I am not sure how many students are aware of this issue at our school, but in my humble opinion, given the history, there needs to be attention called to this. In Spring Quarter 2012, The Bottom Line — TBL — tried to pass a new student fee which would give them the majority of their funding. It unfortunately failed, meaning the student body voted and decided not to fund TBL. After much frenzy in a Legislative Council meeting, the current leadership of TBL highlighted the fact that, “the show must go on,” meaning they would give up honoraria (which is a small compensation for those with positions in A.S.) for the entire committee, in order to keep the production of the paper. After a long deliberation, the 2011-2012 Legislative Council awarded TBL money for operation and production.
Last week, TBL came to Finance Board requesting a sum around $22,000. For what you might ask? Travel expenses? Printing? Or maybe even updated equipment? No, this organization asked for $22,000 of student fees to compensate them financially after they had expressed that it was more crucial for the printing of the paper to continue rather than getting paid for their work. Finance Board decided to fund them around $12,000.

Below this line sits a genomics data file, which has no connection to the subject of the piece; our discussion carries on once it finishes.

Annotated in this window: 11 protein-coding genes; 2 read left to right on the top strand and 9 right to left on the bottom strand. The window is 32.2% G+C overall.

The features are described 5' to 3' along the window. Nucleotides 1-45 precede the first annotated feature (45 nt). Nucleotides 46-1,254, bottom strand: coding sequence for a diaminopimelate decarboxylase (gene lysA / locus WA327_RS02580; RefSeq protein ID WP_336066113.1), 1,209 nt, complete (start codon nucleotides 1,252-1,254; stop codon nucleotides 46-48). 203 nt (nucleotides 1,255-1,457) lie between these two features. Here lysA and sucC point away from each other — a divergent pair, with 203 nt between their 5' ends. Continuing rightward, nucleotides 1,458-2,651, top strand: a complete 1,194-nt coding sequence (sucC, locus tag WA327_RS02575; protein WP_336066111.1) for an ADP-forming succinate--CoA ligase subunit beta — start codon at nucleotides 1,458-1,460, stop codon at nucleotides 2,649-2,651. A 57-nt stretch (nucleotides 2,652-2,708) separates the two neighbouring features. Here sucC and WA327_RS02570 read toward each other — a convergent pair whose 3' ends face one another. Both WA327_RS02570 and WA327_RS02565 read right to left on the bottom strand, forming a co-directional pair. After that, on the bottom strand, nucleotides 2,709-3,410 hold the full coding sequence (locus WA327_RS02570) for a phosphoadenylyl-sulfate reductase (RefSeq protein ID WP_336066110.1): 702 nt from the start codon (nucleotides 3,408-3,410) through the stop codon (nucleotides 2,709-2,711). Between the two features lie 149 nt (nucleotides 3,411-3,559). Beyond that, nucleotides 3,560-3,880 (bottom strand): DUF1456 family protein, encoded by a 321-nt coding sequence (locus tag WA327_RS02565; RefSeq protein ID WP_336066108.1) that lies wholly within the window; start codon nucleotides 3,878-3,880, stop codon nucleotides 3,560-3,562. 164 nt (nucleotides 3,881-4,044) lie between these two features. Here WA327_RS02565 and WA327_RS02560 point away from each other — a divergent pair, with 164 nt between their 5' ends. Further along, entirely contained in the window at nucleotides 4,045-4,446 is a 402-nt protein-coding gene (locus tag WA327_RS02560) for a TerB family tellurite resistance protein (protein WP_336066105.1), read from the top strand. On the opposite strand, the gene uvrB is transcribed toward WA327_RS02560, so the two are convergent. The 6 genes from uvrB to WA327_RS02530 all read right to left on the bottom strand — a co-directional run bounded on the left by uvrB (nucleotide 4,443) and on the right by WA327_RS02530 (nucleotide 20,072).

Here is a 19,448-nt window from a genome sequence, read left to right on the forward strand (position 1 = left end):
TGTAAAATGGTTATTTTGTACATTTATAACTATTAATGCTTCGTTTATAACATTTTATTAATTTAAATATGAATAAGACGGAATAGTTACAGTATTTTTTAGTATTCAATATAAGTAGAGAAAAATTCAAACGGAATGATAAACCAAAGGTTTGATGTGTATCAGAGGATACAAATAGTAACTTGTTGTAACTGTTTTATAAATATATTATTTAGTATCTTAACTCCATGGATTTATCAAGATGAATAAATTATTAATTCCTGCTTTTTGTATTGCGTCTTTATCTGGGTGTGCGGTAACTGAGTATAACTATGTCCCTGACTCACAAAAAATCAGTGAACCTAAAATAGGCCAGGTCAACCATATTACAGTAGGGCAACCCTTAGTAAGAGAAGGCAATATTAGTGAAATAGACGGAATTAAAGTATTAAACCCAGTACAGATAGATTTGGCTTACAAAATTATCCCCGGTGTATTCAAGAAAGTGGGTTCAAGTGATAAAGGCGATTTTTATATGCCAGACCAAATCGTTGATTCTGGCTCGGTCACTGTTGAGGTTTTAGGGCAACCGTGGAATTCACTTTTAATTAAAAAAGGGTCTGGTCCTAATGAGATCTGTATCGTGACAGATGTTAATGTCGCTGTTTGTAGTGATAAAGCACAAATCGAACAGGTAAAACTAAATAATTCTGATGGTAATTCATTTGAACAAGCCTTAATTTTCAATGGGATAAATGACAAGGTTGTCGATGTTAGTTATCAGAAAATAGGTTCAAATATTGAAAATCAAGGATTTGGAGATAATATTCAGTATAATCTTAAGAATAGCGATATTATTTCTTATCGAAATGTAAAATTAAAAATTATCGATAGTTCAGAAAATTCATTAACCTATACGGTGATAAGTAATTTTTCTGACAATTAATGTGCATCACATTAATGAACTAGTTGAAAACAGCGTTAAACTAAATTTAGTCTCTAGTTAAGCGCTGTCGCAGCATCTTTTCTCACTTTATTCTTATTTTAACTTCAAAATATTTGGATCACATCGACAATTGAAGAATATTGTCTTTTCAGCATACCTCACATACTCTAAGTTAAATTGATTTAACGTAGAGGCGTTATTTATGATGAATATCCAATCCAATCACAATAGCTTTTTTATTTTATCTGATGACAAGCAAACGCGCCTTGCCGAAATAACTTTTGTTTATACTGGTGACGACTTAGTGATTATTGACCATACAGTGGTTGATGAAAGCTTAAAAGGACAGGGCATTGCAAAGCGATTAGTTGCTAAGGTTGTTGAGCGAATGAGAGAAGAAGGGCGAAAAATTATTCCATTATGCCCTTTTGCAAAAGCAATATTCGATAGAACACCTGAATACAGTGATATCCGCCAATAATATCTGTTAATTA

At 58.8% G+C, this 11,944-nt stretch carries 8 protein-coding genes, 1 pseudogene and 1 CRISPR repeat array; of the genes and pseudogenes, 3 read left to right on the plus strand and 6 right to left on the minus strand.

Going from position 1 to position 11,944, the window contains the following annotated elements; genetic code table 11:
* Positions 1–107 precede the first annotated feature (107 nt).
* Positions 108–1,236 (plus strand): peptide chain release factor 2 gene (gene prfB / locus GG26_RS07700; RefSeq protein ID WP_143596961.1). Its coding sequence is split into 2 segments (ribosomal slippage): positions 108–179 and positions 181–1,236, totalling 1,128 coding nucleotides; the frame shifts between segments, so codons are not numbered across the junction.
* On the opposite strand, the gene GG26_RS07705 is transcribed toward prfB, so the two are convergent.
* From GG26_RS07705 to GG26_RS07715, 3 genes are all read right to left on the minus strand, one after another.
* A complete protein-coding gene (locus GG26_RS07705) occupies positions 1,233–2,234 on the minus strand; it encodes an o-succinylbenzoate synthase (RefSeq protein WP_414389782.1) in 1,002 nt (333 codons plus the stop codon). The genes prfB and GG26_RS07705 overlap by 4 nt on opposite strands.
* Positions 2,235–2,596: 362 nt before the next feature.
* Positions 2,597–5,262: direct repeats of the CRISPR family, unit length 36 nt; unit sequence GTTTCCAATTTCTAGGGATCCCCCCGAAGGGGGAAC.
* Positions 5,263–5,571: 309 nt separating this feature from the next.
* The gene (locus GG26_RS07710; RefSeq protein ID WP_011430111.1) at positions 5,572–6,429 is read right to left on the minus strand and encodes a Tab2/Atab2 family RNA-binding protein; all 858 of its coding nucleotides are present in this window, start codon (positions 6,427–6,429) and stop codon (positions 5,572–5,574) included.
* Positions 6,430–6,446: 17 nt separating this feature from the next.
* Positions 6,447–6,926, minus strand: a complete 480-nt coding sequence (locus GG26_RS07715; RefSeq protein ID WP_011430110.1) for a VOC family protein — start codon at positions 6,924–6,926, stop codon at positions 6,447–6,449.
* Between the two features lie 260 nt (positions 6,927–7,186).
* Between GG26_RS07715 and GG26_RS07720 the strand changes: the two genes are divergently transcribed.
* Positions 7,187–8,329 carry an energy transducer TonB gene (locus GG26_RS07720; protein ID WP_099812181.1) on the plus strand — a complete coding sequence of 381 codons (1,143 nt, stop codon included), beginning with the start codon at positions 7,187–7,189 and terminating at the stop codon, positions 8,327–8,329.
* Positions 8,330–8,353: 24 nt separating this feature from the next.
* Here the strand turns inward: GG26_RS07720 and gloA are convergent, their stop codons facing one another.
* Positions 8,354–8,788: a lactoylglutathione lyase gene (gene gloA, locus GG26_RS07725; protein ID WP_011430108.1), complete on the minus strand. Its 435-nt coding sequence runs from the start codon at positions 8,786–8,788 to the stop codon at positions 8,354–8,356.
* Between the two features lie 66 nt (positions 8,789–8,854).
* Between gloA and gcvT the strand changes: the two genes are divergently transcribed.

Let me explain some of the more problematic issues with this request. One, the students had already voted to not fund TBL, and now they are using student fees to fund themselves in a VERY less public way. What about the transparency that A.S. claims to strive for? Two, $22,000 is the second largest honoraria budget, second to that of the Senate, who has more officers than TBL and is an elected position. Three, in previous Finance Board decisions this year, the precedent was not to fund for honoraria from the A.S. account. Finally, my fourth and probably most important point, wouldn’t the student population, that gave these fees to Finance Board, rather see their money spent on something that can benefit all students rather than just a particular group?
Finally, while the A.S. budget was being made for the current school year, the previous president had allocated $5,700 to TBL honoraria and advised them to move production online. Continuing with the deceit, while TBL was making their lack of transparency, they did not share this information with Finance Board, which is why they ended up getting the $12,000 instead of $5,700, which I feel is a more appropriate and logical allocation. Now that I have brought this forward to the public eye, I would like to see students react, in whichever way they see fit. Either in favor of this allocation of student fees, against this allocation or somewhere in between. We have voted on this once, now, let our voices be heard again.
Alexandria Choate is a third-year political science major and Associated Students Off-Campus Senator.